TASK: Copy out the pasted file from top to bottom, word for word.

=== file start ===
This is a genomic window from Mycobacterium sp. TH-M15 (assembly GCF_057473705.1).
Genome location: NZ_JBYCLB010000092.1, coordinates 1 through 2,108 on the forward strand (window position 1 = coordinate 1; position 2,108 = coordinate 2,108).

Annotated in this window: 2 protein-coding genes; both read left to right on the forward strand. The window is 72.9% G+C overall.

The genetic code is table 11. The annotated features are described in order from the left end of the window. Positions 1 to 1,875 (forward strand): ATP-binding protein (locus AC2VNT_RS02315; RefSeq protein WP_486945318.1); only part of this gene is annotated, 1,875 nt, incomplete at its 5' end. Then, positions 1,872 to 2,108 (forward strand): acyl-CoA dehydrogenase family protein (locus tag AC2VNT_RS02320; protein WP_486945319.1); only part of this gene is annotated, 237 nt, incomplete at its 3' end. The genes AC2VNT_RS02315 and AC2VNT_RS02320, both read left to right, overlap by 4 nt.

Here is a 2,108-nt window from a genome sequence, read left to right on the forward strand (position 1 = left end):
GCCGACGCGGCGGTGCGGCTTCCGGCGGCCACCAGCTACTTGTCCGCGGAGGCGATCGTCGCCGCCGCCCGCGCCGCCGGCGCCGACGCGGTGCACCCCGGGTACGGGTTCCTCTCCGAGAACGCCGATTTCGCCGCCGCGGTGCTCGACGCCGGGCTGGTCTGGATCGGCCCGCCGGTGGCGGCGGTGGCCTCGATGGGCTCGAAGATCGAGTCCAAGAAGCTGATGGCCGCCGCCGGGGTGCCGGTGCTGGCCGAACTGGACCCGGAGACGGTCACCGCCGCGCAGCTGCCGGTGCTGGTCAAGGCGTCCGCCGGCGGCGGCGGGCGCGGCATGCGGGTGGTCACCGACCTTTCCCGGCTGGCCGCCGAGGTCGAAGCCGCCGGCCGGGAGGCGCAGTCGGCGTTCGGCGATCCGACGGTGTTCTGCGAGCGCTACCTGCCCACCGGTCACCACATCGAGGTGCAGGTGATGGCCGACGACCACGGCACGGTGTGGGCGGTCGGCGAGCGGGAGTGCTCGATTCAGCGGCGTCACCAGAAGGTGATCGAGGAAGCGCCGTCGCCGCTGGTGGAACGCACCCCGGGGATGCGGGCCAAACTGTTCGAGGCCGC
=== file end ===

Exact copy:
This is a genomic window from Mycobacterium sp. TH-M15 (assembly GCF_057473705.1).
Genome location: NZ_JBYCLB010000092.1, coordinates 1 through 2,108 on the forward strand (window position 1 = coordinate 1; position 2,108 = coordinate 2,108).

Annotated in this window: 2 protein-coding genes; both read left to right on the forward strand. The window is 72.9% G+C overall.

The genetic code is table 11. The annotated features are described in order from the left end of the window. Positions 1 to 1,875 (forward strand): ATP-binding protein (locus AC2VNT_RS02315; RefSeq protein WP_486945318.1); only part of this gene is annotated, 1,875 nt, incomplete at its 5' end. Then, positions 1,872 to 2,108 (forward strand): acyl-CoA dehydrogenase family protein (locus tag AC2VNT_RS02320; protein WP_486945319.1); only part of this gene is annotated, 237 nt, incomplete at its 3' end. The genes AC2VNT_RS02315 and AC2VNT_RS02320, both read left to right, overlap by 4 nt.

Here is a 2,108-nt window from a genome sequence, read left to right on the forward strand (position 1 = left end):
GCCGACGCGGCGGTGCGGCTTCCGGCGGCCACCAGCTACTTGTCCGCGGAGGCGATCGTCGCCGCCGCCCGCGCCGCCGGCGCCGACGCGGTGCACCCCGGGTACGGGTTCCTCTCCGAGAACGCCGATTTCGCCGCCGCGGTGCTCGACGCCGGGCTGGTCTGGATCGGCCCGCCGGTGGCGGCGGTGGCCTCGATGGGCTCGAAGATCGAGTCCAAGAAGCTGATGGCCGCCGCCGGGGTGCCGGTGCTGGCCGAACTGGACCCGGAGACGGTCACCGCCGCGCAGCTGCCGGTGCTGGTCAAGGCGTCCGCCGGCGGCGGCGGGCGCGGCATGCGGGTGGTCACCGACCTTTCCCGGCTGGCCGCCGAGGTCGAAGCCGCCGGCCGGGAGGCGCAGTCGGCGTTCGGCGATCCGACGGTGTTCTGCGAGCGCTACCTGCCCACCGGTCACCACATCGAGGTGCAGGTGATGGCCGACGACCACGGCACGGTGTGGGCGGTCGGCGAGCGGGAGTGCTCGATTCAGCGGCGTCACCAGAAGGTGATCGAGGAAGCGCCGTCGCCGCTGGTGGAACGCACCCCGGGGATGCGGGCCAAACTGTTCGAGGCCGC